Kick off the sneakers and click into heels. The women here are very stylish, functional wear go away! Yekaterinberg is the political capital of the Urals, and known for the site of execution of the Romanovs. I see among the iconic Russian buildings and worn-out public transport vehicles a young booming city with copious modern constructions. The people are very friendly and even as a border city it exhibits a European flare with Asian influence.

In a Russian Orthodox church, the men take their hats off, the women cover their heads, and everyone stays standing for mass. Surrounded by the stern faces in many golden icons with painted ceramic frames, the worshippers are humbled. Some kiss the icons and touch the floor in front. Platters with thin lit candles complete the atmosphere.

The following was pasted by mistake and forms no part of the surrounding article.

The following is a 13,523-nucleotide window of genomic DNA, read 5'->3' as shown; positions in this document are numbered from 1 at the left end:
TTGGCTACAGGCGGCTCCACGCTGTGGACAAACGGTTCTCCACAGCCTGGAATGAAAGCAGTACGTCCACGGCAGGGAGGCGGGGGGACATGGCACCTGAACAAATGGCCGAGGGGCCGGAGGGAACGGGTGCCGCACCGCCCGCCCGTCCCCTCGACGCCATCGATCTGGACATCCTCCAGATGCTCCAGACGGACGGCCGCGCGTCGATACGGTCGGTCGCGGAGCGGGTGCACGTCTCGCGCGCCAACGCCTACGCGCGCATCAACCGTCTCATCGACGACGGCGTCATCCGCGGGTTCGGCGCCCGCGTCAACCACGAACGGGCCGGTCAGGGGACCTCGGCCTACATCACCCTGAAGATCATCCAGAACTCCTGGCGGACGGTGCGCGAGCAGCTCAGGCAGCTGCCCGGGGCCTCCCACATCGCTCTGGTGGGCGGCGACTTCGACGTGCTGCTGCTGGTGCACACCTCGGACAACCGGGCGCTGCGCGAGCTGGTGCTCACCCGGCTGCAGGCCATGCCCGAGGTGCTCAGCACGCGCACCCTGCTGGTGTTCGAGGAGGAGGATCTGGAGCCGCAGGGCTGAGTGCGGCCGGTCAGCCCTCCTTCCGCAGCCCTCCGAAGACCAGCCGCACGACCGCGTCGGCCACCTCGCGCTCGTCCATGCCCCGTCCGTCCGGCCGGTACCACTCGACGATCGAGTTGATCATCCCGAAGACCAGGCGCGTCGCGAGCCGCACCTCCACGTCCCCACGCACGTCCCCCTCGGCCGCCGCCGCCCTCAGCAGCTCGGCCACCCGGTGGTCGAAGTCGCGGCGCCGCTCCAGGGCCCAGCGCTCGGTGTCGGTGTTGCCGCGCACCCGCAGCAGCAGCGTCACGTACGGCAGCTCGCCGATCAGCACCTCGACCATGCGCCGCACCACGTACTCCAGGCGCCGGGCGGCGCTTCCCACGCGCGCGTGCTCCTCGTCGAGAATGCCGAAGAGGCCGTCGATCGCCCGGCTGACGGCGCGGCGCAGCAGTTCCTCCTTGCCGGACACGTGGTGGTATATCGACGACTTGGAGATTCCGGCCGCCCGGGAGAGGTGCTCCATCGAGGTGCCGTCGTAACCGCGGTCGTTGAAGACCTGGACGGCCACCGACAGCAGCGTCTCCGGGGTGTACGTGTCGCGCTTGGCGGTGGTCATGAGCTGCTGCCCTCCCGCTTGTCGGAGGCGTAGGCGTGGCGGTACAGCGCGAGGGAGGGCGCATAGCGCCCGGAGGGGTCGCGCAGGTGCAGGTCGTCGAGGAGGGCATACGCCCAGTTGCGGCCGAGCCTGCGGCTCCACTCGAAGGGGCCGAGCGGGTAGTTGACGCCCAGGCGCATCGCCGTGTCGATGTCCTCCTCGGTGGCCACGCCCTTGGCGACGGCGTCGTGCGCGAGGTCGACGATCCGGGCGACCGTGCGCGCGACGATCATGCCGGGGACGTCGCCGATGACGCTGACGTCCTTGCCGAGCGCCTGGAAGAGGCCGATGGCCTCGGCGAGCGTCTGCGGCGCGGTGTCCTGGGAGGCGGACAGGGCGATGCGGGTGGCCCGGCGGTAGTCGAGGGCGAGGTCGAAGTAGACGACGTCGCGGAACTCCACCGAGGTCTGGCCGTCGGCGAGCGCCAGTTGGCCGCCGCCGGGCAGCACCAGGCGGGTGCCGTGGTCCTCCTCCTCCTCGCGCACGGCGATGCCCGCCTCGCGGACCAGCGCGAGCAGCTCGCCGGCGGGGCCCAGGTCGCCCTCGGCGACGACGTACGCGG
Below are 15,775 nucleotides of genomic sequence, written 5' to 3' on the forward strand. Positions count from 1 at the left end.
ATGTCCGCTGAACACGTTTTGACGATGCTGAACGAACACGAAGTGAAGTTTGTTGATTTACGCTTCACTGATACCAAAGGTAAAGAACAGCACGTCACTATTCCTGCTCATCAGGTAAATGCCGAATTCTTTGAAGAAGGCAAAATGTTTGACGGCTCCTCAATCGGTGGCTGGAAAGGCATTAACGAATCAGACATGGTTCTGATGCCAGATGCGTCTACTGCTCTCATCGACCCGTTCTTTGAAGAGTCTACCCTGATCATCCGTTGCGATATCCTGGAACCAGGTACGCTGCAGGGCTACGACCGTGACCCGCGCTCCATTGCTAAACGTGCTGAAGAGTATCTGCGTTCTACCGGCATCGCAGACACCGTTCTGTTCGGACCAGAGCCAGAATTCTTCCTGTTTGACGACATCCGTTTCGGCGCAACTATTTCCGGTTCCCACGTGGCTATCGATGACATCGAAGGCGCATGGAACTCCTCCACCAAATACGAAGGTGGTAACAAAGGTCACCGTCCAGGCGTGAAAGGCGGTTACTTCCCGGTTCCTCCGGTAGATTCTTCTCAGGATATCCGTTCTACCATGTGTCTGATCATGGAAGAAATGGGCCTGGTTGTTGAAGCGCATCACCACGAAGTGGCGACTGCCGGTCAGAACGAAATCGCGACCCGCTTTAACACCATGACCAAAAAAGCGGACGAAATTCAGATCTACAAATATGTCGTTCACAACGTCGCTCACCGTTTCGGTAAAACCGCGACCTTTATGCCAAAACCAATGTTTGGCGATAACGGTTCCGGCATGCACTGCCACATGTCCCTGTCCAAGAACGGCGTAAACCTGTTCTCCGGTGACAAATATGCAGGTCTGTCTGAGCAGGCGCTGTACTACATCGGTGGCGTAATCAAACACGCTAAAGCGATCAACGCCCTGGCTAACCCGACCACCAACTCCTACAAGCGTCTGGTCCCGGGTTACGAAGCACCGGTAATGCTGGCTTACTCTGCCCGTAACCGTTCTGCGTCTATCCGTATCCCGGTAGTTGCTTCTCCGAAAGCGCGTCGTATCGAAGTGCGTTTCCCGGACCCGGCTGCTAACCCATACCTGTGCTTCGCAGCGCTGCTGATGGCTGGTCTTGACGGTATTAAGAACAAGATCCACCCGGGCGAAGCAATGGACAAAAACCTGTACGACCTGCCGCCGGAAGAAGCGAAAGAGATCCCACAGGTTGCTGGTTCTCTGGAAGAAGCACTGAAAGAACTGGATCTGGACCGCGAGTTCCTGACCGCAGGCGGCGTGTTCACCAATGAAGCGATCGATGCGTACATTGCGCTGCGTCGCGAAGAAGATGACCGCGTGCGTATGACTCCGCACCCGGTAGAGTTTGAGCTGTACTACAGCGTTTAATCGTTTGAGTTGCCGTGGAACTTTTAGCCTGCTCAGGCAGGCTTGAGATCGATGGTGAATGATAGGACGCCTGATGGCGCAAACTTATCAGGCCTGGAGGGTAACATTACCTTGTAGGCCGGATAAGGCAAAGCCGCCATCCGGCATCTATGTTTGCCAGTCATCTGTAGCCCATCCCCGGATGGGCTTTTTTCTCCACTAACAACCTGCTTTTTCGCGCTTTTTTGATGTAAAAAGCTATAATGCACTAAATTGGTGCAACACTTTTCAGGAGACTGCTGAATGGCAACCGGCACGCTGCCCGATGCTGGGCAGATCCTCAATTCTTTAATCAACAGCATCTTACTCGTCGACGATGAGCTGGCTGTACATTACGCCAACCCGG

Its time now to get back on the train. Next stop: Krasnoyarsk deep in Siberia. Train 3504A is another local train that takes its time. I make myself comfortable on my lower bunk in platskartny (3rd class wagon), ready for the next 37h 18min and 2284km. Our two provodnitsa check  tickets and passports at boarding, then pass out bed linen as the train get started. To Omsk there were many women and children on board, making the atmosphere comfortable and relaxing. As most of them got off at Omsk, I look out the window to see the incoming passengers waiting, and to my surprise and displeasure, mostly male migrant workers. The atmosphere and smell in the wagon changed immediately and I was not as relaxed. Across from my bunk was a Kazah woman Marina with her child. She told me that these men were from Uzbekistan and they will go to Novosibirsk for construction work, returning home only twice a year. They travel the entire day, with only an instant noodle soup and a tea, sleep all afternoon and arrive in Novosibirsk late at night. At Barabinsk train station the women outside were selling many smoked fish and some even fur vests. In the wagon were also two ‘gypsie’ women, a young one with a small boy and an older one with a purple shimmery dress. The child was rolling on the dirty floor and eating what he finds, I gave his mother some chocolates and cookies. The woman in the purple dress was selling scarfs on board to the other women. Some other small vendors were also on board, selling food and toys. At Novosibirsk was another high passenger turnover. Others came on board, I was getting sleepy. I slept a few hours, woke up to see the Siberian sunrise in the taiga, packed up my things and moved over to the provodnitsa to wait out the last few hours to Krasnoyarsk. Outside, there was a heavy snowstorm on the taiga. That was somewhat unexpected.